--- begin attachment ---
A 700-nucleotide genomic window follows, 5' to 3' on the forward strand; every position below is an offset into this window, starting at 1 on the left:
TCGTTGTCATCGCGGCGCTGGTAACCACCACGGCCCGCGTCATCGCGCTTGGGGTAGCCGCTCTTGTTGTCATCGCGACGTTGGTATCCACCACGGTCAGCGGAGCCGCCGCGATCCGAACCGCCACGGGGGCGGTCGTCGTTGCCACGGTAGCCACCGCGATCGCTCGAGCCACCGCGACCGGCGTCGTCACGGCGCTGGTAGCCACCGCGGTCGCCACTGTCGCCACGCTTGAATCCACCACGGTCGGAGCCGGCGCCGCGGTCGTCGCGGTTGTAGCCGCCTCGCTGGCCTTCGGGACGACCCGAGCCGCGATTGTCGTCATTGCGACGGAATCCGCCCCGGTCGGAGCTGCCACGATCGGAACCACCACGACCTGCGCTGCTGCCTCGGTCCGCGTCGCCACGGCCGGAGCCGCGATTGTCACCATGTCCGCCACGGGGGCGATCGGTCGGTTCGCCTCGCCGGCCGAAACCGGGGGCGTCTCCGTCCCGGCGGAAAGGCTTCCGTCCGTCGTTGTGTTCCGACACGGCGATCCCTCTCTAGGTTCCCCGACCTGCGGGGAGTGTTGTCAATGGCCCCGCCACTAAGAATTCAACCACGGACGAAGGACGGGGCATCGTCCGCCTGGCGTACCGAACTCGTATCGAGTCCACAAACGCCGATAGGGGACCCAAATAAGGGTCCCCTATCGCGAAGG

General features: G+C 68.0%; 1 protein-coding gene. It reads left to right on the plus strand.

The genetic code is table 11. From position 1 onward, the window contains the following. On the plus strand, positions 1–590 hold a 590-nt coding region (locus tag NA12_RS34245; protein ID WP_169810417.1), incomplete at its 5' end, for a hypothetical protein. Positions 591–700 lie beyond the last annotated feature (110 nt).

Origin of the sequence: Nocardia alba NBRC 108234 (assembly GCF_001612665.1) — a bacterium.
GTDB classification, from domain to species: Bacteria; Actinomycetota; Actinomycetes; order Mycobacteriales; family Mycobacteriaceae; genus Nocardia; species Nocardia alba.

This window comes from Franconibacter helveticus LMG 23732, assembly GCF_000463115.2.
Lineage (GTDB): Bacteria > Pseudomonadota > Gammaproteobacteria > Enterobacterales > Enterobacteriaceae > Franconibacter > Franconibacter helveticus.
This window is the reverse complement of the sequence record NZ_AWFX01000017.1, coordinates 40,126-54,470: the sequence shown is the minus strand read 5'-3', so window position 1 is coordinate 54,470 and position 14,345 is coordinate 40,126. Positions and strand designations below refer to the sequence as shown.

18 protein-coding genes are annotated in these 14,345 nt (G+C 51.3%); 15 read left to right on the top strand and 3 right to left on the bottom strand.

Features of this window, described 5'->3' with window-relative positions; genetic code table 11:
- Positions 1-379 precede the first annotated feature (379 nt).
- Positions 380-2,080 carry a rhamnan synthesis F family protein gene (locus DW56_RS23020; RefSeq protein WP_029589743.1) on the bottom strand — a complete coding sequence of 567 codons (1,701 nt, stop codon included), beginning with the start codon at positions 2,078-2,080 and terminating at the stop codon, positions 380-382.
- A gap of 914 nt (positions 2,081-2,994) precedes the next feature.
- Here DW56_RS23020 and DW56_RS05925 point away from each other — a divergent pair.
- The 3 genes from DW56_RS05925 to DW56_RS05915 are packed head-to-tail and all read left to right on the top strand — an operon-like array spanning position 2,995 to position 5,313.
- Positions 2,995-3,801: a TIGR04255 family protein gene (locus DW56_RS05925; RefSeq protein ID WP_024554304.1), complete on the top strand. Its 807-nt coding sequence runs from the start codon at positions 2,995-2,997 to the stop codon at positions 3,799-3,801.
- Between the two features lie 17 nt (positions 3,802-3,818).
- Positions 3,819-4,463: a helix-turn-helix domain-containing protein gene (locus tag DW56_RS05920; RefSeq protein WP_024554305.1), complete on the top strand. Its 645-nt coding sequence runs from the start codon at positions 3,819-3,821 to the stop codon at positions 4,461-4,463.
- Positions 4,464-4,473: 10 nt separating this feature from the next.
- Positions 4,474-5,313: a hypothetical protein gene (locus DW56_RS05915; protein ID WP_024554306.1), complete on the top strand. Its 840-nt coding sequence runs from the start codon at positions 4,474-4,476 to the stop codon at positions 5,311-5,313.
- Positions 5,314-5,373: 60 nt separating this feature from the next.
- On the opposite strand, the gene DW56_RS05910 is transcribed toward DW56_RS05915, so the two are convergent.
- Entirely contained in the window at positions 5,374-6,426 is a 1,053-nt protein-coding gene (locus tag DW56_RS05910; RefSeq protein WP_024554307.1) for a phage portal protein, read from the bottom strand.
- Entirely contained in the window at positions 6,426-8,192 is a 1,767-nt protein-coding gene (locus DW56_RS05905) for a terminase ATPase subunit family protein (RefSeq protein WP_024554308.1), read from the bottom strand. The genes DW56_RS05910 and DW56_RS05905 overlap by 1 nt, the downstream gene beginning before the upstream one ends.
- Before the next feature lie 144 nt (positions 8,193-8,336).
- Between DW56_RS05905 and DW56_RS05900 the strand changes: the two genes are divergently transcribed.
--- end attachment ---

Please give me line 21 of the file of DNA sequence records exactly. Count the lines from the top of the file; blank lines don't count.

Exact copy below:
- Positions 4,474-5,313: a hypothetical protein gene (locus DW56_RS05915; protein ID WP_024554306.1), complete on the top strand. Its 840-nt coding sequence runs from the start codon at positions 4,474-4,476 to the stop codon at positions 5,311-5,313.